01 August 1902
Chariton County Courier
01 August 1902
Donated by :  Madeline Reese
Miss Mary Denham, one of Columbia's charming young ladies, after fortnight's
a visit to Miss Zou Anderson, left here, for Carrollton Wednesday to visit friends.

Van Collins, after a three months' sojourn in Champaign, Illinois, where he held
cases in the office of the Champaign Daily News, concluded he liked Missouri the
best and has returned to Keytesville and again become a typo in the COURIER
office, where he is badly needed and heartily welcomed.

Misses Jean Knappenberger and Edith Severance are guests of Miss Lois
Handcock this week.

W. W. Daily, one of the clever farmers of the Brunswck bottom, was in the
capital Monday and made the COURIER office a substantial call.

Mrs. J. T.  Bunton and two little children of Litchfield Illinois have been here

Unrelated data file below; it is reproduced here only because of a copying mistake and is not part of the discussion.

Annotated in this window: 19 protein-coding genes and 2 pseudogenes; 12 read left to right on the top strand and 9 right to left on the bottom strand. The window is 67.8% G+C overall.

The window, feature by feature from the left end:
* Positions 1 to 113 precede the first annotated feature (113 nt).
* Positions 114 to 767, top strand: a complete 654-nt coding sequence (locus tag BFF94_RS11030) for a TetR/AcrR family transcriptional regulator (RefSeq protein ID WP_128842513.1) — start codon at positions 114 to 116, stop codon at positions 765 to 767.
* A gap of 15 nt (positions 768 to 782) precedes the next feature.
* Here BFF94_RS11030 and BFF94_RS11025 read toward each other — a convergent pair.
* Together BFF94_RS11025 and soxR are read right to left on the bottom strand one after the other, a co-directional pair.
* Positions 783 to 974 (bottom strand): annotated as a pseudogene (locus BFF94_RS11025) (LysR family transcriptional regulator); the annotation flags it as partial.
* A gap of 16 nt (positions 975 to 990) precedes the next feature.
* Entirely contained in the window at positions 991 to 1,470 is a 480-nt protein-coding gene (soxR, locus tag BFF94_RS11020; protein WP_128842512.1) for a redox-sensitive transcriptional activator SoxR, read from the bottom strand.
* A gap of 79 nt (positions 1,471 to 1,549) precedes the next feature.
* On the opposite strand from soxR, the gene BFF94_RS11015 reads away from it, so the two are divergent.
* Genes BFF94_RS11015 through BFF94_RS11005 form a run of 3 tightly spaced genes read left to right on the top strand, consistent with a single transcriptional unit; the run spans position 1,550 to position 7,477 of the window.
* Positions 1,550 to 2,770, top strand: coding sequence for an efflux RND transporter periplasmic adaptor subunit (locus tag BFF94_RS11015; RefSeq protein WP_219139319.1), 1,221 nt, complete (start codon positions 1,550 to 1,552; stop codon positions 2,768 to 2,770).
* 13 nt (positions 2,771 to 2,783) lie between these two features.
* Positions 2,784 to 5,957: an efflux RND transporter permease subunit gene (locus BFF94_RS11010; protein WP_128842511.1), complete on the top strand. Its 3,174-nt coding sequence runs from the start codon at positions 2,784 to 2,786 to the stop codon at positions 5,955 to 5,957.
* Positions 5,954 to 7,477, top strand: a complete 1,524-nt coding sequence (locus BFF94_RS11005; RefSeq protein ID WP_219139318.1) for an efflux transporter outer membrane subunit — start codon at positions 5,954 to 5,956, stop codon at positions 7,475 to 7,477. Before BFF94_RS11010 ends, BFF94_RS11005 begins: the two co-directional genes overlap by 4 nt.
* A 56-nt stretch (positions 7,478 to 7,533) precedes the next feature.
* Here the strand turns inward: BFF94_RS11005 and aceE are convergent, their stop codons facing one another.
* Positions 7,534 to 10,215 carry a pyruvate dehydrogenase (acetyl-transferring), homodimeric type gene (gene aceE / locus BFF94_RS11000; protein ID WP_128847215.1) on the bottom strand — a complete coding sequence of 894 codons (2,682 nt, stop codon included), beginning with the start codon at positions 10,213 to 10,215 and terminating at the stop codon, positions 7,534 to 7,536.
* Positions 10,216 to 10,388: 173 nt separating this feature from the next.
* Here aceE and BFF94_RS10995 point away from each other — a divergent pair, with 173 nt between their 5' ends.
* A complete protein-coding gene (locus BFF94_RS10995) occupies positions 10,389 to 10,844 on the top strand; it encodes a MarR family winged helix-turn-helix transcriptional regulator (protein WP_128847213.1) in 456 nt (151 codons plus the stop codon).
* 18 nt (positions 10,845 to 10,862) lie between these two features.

for several days on a visit to Mrs. Bunton's mother and other relative.

Messrs. E. Walter and W. C. Gaston have sold  a one-fourth interest in their
patent buggy top to M. F. Courtney and H. L. Sneed for $1000.

Mrs. E. J. Rucker and baby of Kansas City are visiting the family of J. K.
Robertson, she being a sister to Mrs. Robertson and her husband a nephew
to Mr. Robertson.

We regret to learn of a destructive hailstorm that occurred a few miles
southwest of Keytesville Wednesday afternoon. The following named
persons sustained losses: Lou Eddings, Mrs. M Minor, Welch & Patnott,
Jas. McKee, A Weatherford, and B. F. Brewer.  The district affected
was about a quarter mile wide and two miles long. It is estimated that
the corn crop was damaged about one half.

Mrs. Wyatt, nee Lettie Mackay, and her sprightly little boy, Master Virgil,
have been here for a week or more on a visit to Keytesville relatives,
likewise Miss Ella Dewey, her aunt.  Both of these ladies are natives of
Keytesville, and it seems quite natura lto see Miss Ella here again, but it
is not so much with Mrs. Wyatt, as she was a little girl when she left
Keytesville with her parents, Mr and Mrs Andrew Mackay, for St. Louis.
Lettie has since then grown to womanhood and married and this time
brings with her a nice little boy of about three summers.